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Ringworld Throne Paperback – 3 Jul 1997

2.8 out of 5 stars 16 customer reviews

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Product details

  • Paperback: 384 pages
  • Publisher: Orbit; New edition edition (3 July 1997)
  • Language: English
  • ISBN-10: 1857234707
  • ISBN-13: 978-1857234701
  • Product Dimensions: 17.7 x 2.7 x 11.1 cm
  • Average Customer Review: 2.8 out of 5 stars  See all reviews (16 customer reviews)
  • Amazon Bestsellers Rank: 204,127 in Books (See Top 100 in Books)

Product Description

Review

[Larry Niven is] the paradigm SF personality of the last several decades. (Gregory Benford)

An offbeat story of power politics, with a dozen likeable heroes and nasty villains from absurdly alien, yet weirdly familiar creatures, THE RINGWORLD THRONE is a traditional space opera that races toward its breathless climax at relativistic speed. (STARBURST)

As ever, the science is impeccable, the lifeforms ingenious. (TIME OUT)

From the Inside Flap

Come back to the Ringworld . . . the most astonishing feat of engineering ever encountered. A place of untold technological wonders, home to a myriad humanoid races, and world of some of the most beloved science fiction stories ever written!
The human, Louis Wu; the puppeteer known as the Hindmost; Acolyte, son of the Kzin called Chmeee . . . legendary beings brought together once again in the defense of the Ringworld. Something is going on with the Protectors. Incoming spacecraft are being destroyed before they can reach the Ringworld. Vampires are massing. And the Ghouls have their own agenda--if anyone dares approach them to learn.
Each race on the Ringworld has always had its own Protector. Now it looks as if the Ringworld itself needs a Protector. But who will sit on the Ringworld Throne?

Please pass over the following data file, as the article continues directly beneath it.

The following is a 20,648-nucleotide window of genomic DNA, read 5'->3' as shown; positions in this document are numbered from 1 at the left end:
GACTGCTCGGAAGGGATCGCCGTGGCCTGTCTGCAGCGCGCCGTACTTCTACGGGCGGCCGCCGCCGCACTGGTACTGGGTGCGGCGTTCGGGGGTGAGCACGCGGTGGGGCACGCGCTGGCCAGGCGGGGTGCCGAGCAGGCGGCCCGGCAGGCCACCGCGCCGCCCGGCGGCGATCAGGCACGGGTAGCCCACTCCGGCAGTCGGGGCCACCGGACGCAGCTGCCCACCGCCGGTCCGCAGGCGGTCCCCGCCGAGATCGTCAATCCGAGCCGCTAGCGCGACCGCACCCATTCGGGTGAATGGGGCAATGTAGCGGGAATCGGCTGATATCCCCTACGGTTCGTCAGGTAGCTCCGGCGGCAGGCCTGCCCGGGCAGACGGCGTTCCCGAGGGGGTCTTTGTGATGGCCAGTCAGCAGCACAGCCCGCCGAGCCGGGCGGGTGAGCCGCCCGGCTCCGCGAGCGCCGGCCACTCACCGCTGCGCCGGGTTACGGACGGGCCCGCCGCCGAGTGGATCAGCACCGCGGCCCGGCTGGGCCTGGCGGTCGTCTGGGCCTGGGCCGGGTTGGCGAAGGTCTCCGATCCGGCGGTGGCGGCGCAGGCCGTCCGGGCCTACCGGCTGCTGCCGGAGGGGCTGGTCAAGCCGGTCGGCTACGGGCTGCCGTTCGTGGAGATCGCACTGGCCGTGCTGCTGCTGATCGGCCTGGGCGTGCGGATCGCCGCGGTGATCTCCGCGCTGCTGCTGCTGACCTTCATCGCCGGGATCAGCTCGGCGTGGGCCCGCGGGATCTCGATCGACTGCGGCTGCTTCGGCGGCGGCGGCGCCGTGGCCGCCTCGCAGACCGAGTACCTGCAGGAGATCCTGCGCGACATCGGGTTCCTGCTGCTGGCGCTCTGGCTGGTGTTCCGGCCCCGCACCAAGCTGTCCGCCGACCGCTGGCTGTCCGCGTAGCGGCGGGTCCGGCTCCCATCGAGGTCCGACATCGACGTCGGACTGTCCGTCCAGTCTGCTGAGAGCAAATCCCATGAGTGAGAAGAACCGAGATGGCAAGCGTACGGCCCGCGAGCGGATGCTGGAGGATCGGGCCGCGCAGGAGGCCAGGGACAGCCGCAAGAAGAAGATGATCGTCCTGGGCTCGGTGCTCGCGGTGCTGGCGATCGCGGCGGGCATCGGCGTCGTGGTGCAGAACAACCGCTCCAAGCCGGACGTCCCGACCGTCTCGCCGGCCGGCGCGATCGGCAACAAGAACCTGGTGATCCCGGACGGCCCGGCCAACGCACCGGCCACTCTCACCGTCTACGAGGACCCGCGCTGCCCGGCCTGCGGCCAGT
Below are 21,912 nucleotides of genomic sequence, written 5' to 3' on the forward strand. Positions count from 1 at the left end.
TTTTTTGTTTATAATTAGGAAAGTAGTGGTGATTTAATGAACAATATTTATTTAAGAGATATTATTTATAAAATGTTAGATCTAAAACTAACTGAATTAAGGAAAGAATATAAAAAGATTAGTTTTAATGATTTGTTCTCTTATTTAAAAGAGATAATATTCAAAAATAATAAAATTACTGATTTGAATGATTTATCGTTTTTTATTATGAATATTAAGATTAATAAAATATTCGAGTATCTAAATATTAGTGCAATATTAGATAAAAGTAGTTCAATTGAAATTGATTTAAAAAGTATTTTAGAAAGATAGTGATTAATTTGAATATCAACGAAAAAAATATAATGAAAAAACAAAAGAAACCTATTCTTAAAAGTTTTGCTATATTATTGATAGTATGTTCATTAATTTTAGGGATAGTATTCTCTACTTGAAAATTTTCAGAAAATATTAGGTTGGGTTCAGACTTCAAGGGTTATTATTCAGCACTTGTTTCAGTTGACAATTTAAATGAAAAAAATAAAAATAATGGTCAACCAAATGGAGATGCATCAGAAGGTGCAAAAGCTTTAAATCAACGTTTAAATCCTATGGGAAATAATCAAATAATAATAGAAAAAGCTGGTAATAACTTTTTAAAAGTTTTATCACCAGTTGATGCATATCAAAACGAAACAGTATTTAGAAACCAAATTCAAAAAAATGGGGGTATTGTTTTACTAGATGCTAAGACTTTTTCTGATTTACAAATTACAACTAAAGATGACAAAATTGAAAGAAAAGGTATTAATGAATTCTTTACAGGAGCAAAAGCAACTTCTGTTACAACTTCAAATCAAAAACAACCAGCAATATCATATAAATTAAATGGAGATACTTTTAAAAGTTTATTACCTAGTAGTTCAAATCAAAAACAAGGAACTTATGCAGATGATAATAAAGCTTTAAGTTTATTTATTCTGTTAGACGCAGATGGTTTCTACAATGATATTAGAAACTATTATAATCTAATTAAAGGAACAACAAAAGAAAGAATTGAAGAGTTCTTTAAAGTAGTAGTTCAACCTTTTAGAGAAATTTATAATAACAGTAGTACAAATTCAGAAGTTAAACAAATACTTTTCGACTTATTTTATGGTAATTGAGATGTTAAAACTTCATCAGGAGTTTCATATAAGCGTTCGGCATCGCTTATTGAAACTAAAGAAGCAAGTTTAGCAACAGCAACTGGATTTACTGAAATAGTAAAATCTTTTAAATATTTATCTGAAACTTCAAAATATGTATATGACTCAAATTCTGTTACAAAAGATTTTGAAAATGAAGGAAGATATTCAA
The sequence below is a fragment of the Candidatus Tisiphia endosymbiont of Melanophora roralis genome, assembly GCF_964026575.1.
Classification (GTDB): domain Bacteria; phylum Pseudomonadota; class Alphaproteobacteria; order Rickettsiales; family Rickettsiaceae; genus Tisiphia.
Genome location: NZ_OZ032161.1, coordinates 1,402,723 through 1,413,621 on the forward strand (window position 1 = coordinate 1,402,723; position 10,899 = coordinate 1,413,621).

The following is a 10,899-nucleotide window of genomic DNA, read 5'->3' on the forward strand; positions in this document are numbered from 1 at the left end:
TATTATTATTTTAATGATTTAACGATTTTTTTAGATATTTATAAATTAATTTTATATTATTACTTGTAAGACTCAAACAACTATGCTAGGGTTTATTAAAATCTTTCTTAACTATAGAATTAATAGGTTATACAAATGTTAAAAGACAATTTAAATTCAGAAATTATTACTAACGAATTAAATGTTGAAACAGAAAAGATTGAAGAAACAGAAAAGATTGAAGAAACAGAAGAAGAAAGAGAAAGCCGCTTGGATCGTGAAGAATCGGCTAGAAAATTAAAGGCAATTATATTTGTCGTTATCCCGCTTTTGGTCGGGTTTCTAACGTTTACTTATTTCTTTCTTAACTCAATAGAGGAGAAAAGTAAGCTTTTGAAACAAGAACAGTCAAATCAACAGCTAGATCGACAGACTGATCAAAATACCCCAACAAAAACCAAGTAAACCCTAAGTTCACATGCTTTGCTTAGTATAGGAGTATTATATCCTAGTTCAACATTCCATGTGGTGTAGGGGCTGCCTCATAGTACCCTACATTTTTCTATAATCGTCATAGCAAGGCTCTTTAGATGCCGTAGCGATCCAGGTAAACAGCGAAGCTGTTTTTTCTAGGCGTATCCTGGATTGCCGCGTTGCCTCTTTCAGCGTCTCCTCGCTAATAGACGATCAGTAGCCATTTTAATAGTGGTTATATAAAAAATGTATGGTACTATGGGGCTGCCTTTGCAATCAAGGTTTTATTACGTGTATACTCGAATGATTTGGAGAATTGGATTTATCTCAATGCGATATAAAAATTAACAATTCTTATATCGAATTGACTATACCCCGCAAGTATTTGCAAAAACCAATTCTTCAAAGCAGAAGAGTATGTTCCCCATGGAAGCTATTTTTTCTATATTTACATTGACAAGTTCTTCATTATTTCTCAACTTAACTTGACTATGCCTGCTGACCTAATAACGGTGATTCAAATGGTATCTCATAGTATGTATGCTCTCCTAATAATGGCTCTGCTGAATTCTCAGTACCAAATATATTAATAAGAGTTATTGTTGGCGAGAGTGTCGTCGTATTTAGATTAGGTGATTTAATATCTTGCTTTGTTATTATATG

"Niven's work has been an intriguing and consistent universe, and this book is the keystone of the arch. . . . [His] technique is wonderfully polished, his characters and their situations are nicely drawn . . . wraps up (maybe) a corner of a very interesting universe."
--San Diego Union-Tribune --This text refers to an out of print or unavailable edition of this title.

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Customer Reviews

Top Customer Reviews

By A Customer on 9 Aug. 2000
Format: Paperback
This is a book of two halves, The first half barely merits 1 star, its got too many characters with poor characterization, few new ideas and poor plot which is nearly irrelevant to 2nd half. It also appears to contradict and undo some of the previous book. The 2nd half is slightly better, if only because it returns to some of the more interesting ideas in the earlier books. It still has a poor and over complicated plot which is difficult to follow due to the large number of characters.
Niven could have probably written a far more interesting sequel if he had concentrated on the invasion and defence of Ringworld.
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By A Customer on 27 Feb. 2006
Format: Mass Market Paperback
Larry Niven (in my humble opinion) is one of the premier writers of science fiction, up there with the Heinliens and Clarkes of the SF world. His ideas are without parallel and the "known space" franchise is one of the best imagined and constructed since Tolkien created middle earth. On the down side, he has a habit of writing in a fashion that keeps readers at arms-length and makes them feel as they they are constantly missing important directions to plot and character development. Nowhere is this more apparent than in "the ringworld throne". Even after 300 pages, I was still left wondering where the story was going and what it's focus was. This book is a real disappointment after the ultra-brilliant "ringworld" and it's worthy successor "the ringworld engineers". It's lack of direction and "in the know" writing style still leaves me frustrated and unfulfilled even after having read it several times. Read the first two books and stop there is my advice.
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Format: Paperback